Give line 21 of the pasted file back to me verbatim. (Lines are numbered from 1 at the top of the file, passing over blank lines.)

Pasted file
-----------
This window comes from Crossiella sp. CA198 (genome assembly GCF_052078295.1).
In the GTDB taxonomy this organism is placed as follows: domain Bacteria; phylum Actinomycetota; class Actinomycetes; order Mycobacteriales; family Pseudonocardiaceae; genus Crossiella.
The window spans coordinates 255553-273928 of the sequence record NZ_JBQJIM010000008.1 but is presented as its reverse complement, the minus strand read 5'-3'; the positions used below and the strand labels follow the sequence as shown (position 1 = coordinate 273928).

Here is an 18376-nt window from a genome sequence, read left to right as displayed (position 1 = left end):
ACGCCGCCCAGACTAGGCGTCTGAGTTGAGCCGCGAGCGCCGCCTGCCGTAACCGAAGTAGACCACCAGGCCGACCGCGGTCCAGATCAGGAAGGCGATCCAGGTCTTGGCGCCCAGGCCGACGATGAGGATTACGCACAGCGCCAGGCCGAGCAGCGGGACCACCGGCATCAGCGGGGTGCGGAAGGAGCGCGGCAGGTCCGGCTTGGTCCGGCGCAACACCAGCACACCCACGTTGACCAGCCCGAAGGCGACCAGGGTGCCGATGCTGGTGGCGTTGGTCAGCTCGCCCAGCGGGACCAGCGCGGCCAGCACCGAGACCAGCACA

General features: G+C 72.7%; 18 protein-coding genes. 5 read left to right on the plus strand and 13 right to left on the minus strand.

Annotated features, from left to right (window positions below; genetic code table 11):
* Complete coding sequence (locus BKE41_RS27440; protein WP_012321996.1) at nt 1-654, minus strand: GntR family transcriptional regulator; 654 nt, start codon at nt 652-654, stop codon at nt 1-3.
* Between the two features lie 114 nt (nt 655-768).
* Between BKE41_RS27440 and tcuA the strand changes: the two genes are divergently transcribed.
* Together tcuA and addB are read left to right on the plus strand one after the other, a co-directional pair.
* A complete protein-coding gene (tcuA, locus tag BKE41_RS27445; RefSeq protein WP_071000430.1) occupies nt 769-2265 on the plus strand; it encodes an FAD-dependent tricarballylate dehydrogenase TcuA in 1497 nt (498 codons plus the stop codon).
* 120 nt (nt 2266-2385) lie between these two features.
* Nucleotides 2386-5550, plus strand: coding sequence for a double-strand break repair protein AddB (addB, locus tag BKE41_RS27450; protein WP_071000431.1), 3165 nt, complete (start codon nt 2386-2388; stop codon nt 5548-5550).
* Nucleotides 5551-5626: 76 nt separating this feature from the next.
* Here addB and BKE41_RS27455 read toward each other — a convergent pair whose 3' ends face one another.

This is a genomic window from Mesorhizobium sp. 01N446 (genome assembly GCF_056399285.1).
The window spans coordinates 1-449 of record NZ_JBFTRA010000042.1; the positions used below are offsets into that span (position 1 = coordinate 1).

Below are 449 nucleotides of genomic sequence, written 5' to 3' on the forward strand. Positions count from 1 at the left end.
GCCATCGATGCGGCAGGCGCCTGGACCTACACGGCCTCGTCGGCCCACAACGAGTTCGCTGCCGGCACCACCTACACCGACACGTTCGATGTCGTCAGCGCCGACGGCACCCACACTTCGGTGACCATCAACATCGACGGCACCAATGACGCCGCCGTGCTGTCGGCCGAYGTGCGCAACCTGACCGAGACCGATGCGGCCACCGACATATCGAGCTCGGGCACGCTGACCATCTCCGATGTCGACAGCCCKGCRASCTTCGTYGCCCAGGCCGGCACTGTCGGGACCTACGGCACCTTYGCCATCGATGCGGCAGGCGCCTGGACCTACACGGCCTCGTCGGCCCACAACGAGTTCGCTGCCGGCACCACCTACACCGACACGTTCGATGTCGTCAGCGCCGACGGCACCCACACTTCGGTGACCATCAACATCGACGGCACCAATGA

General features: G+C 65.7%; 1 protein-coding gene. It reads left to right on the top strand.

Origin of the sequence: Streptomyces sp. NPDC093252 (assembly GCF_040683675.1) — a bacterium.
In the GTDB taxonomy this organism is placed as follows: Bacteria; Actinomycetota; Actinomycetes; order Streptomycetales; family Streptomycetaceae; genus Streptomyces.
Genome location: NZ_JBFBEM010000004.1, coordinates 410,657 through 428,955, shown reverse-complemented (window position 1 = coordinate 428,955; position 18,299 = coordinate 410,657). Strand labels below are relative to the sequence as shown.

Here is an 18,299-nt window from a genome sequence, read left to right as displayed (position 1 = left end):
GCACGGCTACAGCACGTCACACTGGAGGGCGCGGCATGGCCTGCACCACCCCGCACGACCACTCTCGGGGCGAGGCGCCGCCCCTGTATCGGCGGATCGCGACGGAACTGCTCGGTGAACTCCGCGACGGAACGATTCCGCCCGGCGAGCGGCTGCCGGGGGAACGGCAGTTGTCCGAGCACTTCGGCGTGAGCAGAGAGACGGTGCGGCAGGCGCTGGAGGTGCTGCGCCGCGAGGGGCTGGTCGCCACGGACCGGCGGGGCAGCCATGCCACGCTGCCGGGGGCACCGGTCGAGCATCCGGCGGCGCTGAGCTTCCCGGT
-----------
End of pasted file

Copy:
General features: G+C 65.7%; 1 protein-coding gene. It reads left to right on the top strand.